Dammit! You did it again. You clicked. You bit the bait.

But don’t worry, I promise this will actually be useful (unlike the majority of articles you click on).

If you’re like me, you noticed the sheer flood of clickbait on the internet at large and Medium in particular. With every second headline, you get the feeling that you’ve seen it before:

“I [did some activity] for [number of days]. Here’s what happened.”

“How I [achieved something desirable] in [surprisingly short time frame].”

“[Some number] things you are doing that make you [negative outcome or emotion].”

And yes, the title of this essay belongs in this category too. The thing is, you write at a severe disadvantage if you don’t play the game of clicks. Similar to a TV flashing in the background, clickbait is impossible to ignore and it takes an almost inhuman amount of self-control not to engage. With ten lit up flashing TV screens, who is paying attention to the bad lit poster?

It’s not your fault. It’s your brain’s (so yeah… actually it is your fault).

While I can’t promise you that you’ll be cured of your clickbait addiction at the end of this essay (nope, no magic pill here), I can provide some sexy self-knowledge and understanding.

You’ll also learn four ways to write a killer headline, but this is of course way less sexy…

To find the answer to today’s lack of creative headlines we have to dig into a bit of cognitive psychology and neuroscience. There are two fundamental ingredients that make your brain waste a click and a couple of minutes of your life on a juicy headline.

Oh look it’s moving!

The human brain has one very important job to do, not die. To do this it has to pay close attention to the important things, namely imminent danger and lucky opportunities. On the one hand, it wants to make sure that you spot the lion charging you on the Savannah. On the other hand, if you only pay attention to the possible dangers, you wouldn’t get anything done. And you surely would miss the juicy fruit up the tree, because you’re so preoccupied checking the ground for snakes.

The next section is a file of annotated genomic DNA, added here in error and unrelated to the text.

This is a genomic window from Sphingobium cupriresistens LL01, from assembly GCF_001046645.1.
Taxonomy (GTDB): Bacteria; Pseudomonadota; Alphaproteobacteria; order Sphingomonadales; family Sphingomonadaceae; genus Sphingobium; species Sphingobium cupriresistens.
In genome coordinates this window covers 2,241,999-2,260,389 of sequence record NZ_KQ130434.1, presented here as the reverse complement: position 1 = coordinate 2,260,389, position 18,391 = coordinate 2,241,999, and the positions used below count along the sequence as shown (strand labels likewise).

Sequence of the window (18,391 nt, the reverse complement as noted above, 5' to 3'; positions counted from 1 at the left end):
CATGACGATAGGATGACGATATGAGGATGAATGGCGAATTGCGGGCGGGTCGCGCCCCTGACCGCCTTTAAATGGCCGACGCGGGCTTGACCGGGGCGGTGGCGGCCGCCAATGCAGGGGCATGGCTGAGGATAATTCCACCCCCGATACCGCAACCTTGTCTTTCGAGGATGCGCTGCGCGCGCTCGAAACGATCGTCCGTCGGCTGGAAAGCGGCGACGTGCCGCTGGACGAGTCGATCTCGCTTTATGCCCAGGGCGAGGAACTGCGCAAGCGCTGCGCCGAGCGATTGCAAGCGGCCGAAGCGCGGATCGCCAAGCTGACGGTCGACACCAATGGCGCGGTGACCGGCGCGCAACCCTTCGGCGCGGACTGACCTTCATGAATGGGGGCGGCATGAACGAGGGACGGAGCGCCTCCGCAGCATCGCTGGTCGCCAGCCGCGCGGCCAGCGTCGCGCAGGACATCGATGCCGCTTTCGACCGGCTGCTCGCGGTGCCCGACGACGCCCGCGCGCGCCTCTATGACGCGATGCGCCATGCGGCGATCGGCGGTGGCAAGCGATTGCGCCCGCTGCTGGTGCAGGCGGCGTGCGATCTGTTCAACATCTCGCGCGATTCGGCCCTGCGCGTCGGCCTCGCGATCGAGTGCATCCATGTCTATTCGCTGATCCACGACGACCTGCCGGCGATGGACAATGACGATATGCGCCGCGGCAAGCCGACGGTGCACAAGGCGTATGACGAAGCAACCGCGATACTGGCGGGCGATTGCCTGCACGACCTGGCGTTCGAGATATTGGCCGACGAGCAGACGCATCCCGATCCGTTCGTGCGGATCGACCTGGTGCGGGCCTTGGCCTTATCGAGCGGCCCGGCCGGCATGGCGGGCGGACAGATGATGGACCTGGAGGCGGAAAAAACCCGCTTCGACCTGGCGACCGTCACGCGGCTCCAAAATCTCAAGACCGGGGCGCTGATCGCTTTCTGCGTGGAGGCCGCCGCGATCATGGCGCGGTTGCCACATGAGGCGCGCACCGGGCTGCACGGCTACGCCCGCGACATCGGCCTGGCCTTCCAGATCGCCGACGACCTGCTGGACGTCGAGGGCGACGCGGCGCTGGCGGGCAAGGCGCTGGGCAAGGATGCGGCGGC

But our brain is also lazy. Because surviving is hard and takes up a lot of energy, our brain tries to save as much of it as it can. This means that you’re only paying attention to a fraction of what is happening around you.

Your brain uses a shortcut to get the most out of spotting danger and opportunity, while at the same time, saving as much energy as possible. It does so by paying attention to change. This is quite genius actually. As long as nothing changes noticeably, your brain assumes everything is as safe as before. However, if a change happened your brain has to check if the situation got better or worse and if you have to adapt your behavior.

That’s why you inevitably take a look at the flashing TV screen. It is also why almost every good book starts with some change in the first few sentences.

Take two random books off your shelf to check.

  1. The Gentleman, Forrest Leo, first three sentences:

2. Fight Club, Chuck Palahniuk, first two sentences:

If you pay close attention you might’ve already caught a glimpse of the second ingredient for the art of hijacking your brain. It’s also included in both these book excerpts.

The second ingredient is _____________

I know, this might be too flat a joke, even for such an article, but the second ingredient is literally information gaps.